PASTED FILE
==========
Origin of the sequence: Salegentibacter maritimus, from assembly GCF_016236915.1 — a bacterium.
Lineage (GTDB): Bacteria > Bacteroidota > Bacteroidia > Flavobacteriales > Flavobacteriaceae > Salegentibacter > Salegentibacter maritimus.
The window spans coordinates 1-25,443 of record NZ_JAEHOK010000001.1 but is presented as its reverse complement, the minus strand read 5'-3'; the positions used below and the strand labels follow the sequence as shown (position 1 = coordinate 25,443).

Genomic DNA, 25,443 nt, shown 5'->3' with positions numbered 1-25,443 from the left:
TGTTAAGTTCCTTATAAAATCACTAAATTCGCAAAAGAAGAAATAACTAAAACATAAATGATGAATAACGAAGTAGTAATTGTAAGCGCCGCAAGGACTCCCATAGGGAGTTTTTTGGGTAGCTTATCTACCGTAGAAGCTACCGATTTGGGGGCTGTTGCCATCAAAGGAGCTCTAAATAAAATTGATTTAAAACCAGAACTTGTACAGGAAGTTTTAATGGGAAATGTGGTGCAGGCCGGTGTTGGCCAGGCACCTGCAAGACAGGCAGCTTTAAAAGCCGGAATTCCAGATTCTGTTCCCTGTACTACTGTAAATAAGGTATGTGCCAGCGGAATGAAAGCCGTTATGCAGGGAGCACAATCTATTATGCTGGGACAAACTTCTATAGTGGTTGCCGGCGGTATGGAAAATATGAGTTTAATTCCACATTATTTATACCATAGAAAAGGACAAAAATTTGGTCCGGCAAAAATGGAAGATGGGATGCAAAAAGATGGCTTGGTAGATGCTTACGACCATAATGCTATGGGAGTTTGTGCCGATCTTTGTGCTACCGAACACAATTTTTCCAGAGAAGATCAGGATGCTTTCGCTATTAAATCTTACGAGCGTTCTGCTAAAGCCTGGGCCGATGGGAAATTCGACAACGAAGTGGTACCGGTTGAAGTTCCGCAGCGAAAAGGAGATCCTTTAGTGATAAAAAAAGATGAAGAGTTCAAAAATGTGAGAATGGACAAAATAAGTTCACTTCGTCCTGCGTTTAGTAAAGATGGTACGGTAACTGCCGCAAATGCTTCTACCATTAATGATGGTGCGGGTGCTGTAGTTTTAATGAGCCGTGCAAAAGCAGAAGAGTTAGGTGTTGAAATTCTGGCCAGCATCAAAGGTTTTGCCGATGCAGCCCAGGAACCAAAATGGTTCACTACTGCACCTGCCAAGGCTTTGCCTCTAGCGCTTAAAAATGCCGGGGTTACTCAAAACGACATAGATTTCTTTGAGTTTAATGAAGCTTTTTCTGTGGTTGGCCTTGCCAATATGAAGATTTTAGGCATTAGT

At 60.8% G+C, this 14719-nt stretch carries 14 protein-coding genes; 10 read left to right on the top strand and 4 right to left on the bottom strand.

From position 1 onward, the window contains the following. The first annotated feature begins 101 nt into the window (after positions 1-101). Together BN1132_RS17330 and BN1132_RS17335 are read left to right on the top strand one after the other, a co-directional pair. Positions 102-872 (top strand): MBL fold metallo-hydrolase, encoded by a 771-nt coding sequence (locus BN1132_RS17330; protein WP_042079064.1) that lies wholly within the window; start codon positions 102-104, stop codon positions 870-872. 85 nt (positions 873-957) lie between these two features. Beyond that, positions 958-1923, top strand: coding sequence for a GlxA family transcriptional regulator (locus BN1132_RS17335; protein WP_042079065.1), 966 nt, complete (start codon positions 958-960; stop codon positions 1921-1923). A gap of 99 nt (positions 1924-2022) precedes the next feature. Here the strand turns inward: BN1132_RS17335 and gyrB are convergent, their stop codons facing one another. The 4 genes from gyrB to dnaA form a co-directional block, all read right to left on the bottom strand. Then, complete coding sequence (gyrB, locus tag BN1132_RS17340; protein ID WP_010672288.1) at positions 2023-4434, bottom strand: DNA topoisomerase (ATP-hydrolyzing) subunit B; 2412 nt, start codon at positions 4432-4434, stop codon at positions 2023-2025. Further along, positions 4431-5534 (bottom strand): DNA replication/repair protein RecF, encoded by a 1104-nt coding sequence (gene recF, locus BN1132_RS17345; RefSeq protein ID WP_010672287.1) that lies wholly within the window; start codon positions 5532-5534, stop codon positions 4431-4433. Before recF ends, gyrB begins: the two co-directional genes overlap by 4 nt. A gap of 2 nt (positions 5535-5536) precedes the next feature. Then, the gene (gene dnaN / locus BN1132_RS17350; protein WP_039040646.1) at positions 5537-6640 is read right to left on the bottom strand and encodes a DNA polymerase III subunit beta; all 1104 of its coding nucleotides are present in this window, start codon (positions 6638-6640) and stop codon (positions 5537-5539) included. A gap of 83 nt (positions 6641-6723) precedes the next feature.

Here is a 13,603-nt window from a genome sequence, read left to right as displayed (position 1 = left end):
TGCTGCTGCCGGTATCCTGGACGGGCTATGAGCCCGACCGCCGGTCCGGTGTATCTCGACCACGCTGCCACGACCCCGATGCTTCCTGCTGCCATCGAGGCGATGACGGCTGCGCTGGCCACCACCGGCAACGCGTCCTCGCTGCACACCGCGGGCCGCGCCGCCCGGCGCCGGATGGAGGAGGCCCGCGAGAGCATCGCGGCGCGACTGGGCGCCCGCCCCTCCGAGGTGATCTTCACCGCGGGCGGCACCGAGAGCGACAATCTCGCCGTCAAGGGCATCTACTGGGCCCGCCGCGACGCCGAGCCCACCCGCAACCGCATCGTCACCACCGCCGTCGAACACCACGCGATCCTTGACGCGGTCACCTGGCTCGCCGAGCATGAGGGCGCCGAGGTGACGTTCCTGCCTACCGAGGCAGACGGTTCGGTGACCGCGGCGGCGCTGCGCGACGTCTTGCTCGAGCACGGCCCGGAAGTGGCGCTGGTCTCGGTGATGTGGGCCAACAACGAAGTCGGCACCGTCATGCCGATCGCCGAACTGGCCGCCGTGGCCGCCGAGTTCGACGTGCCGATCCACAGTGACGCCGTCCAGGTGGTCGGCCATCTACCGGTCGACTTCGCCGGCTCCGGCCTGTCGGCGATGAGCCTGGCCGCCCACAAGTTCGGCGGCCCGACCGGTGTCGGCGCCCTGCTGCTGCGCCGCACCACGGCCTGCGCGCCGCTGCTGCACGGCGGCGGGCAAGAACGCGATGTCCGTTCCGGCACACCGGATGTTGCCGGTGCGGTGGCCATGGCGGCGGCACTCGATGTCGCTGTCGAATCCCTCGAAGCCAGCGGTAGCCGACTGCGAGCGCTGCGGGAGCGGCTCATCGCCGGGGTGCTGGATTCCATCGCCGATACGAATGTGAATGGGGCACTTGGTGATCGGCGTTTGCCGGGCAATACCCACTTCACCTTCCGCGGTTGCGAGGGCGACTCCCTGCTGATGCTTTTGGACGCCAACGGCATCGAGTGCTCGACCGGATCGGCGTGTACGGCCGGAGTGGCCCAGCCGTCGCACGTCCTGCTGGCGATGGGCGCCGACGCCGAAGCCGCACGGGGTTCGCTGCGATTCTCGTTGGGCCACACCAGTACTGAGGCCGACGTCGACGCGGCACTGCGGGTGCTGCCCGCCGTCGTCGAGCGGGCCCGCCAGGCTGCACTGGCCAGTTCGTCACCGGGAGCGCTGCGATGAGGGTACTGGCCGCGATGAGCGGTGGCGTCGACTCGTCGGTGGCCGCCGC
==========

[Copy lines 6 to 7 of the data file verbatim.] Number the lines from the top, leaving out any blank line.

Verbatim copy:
At 60.8% G+C, this 14719-nt stretch carries 14 protein-coding genes; 10 read left to right on the top strand and 4 right to left on the bottom strand.

From position 1 onward, the window contains the following. The first annotated feature begins 101 nt into the window (after positions 1-101). Together BN1132_RS17330 and BN1132_RS17335 are read left to right on the top strand one after the other, a co-directional pair. Positions 102-872 (top strand): MBL fold metallo-hydrolase, encoded by a 771-nt coding sequence (locus BN1132_RS17330; protein WP_042079064.1) that lies wholly within the window; start codon positions 102-104, stop codon positions 870-872. 85 nt (positions 873-957) lie between these two features. Beyond that, positions 958-1923, top strand: coding sequence for a GlxA family transcriptional regulator (locus BN1132_RS17335; protein WP_042079065.1), 966 nt, complete (start codon positions 958-960; stop codon positions 1921-1923). A gap of 99 nt (positions 1924-2022) precedes the next feature. Here the strand turns inward: BN1132_RS17335 and gyrB are convergent, their stop codons facing one another. The 4 genes from gyrB to dnaA form a co-directional block, all read right to left on the bottom strand. Then, complete coding sequence (gyrB, locus tag BN1132_RS17340; protein ID WP_010672288.1) at positions 2023-4434, bottom strand: DNA topoisomerase (ATP-hydrolyzing) subunit B; 2412 nt, start codon at positions 4432-4434, stop codon at positions 2023-2025. Further along, positions 4431-5534 (bottom strand): DNA replication/repair protein RecF, encoded by a 1104-nt coding sequence (gene recF, locus BN1132_RS17345; RefSeq protein ID WP_010672287.1) that lies wholly within the window; start codon positions 5532-5534, stop codon positions 4431-4433. Before recF ends, gyrB begins: the two co-directional genes overlap by 4 nt. A gap of 2 nt (positions 5535-5536) precedes the next feature. Then, the gene (gene dnaN / locus BN1132_RS17350; protein WP_039040646.1) at positions 5537-6640 is read right to left on the bottom strand and encodes a DNA polymerase III subunit beta; all 1104 of its coding nucleotides are present in this window, start codon (positions 6638-6640) and stop codon (positions 5537-5539) included. A gap of 83 nt (positions 6641-6723) precedes the next feature.